Comics

Hammering Hard With Worthy Themes in 'Generations Unworthy Thor & The Mighty Thor #1'

The life of two worthy souls become entwined in an all-too familiar, but still worthy narrative.


Mahmud Asrar

Generations: Unworthy Thor & The Mighty Thor

Publisher: Marvel
Price: $4.99
Writer: Jason Aaron
Publication date: 2017-08-23
Amazon

The concept of who is truly worthy is Marvel's ultimate philosophical McGuffin. It's one of those ideas that can be endlessly debated, argued, twisted, and misconstrued in any number of ways. It's also a major driving force for Thor in nearly every era. From Walter Simonson to Jason Aaron, his struggle to be worthy, stay worthy, and understand what makes him worthy is part of what makes Thor's story compelling.

In terms of major turning points in that story, few are as pivotal as the events that played out in Original Sin. In that story, Thor becomes unworthy with just three words whispered by Nick Fury. This doesn't just upend Thor's idea of worthiness and the story around it -- it opens the door for a new Thor with a new understanding of what it means to be worthy.

This is where Jane Foster's story enters the picture and that story is built on a very different foundation. She is not a god, a demigod, or anyone who would ever be mistaken as one. She is a moral woman who also happens to be suffering from one of the most debilitating diseases any mortal can endure. Her ascension to the title of Thor is one of the most significant shifts in Thor's story in decades. There are times when it breathes new life into the world of Thor. There are other times when it triggers incessant whining about identity politics. The fact that Jason Aaron manages to balance that narrative in any capacity is nothing short of astounding.

Now, through Generations: Unworthy Thor and The Mighty Thor #1, Aaron has a chance to build bridges between that vast philosophical gulf between one era of worthiness and another. It may not end the constant whining about female heroes taking on the mantle of male heroes, but it does flesh out the core elements of the Thor mythos that are as relevant today as they are in the ancient times before angry arguments on internet message boards.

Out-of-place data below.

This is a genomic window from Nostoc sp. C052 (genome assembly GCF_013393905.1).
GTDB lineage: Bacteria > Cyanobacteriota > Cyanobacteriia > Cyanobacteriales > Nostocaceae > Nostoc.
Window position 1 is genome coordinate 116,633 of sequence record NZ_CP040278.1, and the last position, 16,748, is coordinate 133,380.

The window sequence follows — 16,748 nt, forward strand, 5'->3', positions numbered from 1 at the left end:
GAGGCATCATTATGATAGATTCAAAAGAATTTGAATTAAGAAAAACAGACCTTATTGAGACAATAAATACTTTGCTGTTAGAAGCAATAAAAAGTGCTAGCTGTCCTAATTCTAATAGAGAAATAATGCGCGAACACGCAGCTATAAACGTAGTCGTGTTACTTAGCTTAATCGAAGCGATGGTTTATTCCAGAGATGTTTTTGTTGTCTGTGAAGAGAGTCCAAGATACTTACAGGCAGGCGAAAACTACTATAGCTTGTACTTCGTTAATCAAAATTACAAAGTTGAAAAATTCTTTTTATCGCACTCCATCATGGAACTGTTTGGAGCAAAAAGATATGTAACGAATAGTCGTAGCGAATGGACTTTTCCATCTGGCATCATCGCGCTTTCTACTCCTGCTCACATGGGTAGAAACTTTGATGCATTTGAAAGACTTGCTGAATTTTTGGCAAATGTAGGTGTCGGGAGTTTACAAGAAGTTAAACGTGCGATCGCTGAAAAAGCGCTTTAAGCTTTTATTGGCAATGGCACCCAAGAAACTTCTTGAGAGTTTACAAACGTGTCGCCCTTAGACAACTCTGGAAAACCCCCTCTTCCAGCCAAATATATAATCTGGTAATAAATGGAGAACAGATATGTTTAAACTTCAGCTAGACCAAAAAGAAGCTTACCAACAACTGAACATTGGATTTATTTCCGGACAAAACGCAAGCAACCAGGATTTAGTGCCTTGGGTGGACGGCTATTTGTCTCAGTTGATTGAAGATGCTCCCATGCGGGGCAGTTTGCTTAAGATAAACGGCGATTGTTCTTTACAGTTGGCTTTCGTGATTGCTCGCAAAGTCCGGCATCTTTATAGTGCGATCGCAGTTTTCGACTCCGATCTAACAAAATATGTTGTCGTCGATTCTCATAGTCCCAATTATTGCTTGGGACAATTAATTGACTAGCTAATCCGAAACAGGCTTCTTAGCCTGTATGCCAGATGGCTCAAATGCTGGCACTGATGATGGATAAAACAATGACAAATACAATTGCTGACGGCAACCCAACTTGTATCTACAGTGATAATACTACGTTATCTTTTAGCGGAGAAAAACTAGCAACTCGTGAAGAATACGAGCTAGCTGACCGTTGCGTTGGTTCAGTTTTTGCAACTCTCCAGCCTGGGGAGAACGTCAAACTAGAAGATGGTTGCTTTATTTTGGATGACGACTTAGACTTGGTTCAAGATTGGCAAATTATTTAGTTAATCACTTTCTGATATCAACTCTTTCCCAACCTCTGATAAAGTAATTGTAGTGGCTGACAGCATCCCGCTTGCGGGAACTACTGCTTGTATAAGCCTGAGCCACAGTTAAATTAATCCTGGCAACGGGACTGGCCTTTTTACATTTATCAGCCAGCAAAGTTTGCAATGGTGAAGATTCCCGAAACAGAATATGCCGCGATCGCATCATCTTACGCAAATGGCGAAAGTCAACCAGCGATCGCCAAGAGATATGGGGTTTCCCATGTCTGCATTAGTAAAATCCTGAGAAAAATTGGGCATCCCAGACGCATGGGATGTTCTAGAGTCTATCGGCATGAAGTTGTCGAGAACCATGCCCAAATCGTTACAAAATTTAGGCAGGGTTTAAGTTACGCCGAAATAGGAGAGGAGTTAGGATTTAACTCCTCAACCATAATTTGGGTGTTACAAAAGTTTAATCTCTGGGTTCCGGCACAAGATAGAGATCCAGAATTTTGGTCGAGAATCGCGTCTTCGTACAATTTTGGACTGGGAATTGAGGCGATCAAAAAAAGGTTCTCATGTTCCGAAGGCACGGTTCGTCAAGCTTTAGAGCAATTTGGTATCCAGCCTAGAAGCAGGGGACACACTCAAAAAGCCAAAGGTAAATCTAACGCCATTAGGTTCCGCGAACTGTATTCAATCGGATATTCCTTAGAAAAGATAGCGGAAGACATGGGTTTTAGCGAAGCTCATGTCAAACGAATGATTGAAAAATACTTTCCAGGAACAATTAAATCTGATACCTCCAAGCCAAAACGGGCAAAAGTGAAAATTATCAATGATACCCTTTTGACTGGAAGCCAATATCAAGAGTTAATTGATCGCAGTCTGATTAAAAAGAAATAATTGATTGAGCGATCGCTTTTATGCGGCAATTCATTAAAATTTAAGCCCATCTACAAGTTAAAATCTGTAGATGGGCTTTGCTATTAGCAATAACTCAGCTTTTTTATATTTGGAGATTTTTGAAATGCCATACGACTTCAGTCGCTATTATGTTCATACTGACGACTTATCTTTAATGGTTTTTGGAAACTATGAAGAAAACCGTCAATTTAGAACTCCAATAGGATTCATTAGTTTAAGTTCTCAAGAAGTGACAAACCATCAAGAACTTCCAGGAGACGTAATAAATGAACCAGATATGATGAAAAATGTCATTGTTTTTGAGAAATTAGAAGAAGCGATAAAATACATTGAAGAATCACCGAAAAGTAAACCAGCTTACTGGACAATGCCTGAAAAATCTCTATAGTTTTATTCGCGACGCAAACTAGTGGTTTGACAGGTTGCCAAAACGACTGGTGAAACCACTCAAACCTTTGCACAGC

Unlike some of the previous narratives in Marvel Generations, there are clearer connections between the events in Generations: Unworthy Thor and The Mighty Thor #1 and the conclusion of Secret Empire. Those connections are few and somewhat vague, but their presence helps create an important context between the past and present. Jane Foster isn't so much the catalyst as she is the unexpected guest, who helps bring clarity to the hopelessly unclear concept of worthiness.

While her role in the story cannot change the path of Odinson, it can provide guidance. Granted, it's a guidance he will undermine with his arrogance on many occasions in the future, but it still offers clarity to the narrative while giving Odinson fewer excuses. In a sense, what happens in the story gives the impression that he was destined to lose Mjolnir at some point, even without any devious whispers of Nick Fury. It's just an inevitable consequence of the arrogance that comes with being Thor and with being a god, in general.

The substance of that story isn't very novel in that it builds on a story that has been explored before in the pages of Uncanny Avengers. Once again, the son of Odin clashes with Apocalypse in an era before the Avengers can assemble and before the X-men can astonish. It's basic and crude, but it provides the necessary setting for the arrogant young Asgardian to learn a lesson or two about divinity and mortality.